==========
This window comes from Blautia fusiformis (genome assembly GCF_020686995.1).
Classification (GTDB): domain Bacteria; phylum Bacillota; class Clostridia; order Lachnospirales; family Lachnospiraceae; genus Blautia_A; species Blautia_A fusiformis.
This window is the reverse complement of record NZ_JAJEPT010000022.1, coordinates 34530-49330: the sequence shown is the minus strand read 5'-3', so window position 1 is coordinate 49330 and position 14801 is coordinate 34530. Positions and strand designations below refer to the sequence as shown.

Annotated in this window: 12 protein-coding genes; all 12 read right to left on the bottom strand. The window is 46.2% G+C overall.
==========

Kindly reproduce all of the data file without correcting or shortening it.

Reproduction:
This window comes from Blautia fusiformis (genome assembly GCF_020686995.1).
Classification (GTDB): domain Bacteria; phylum Bacillota; class Clostridia; order Lachnospirales; family Lachnospiraceae; genus Blautia_A; species Blautia_A fusiformis.
This window is the reverse complement of record NZ_JAJEPT010000022.1, coordinates 34530-49330: the sequence shown is the minus strand read 5'-3', so window position 1 is coordinate 49330 and position 14801 is coordinate 34530. Positions and strand designations below refer to the sequence as shown.

Annotated in this window: 12 protein-coding genes; all 12 read right to left on the bottom strand. The window is 46.2% G+C overall.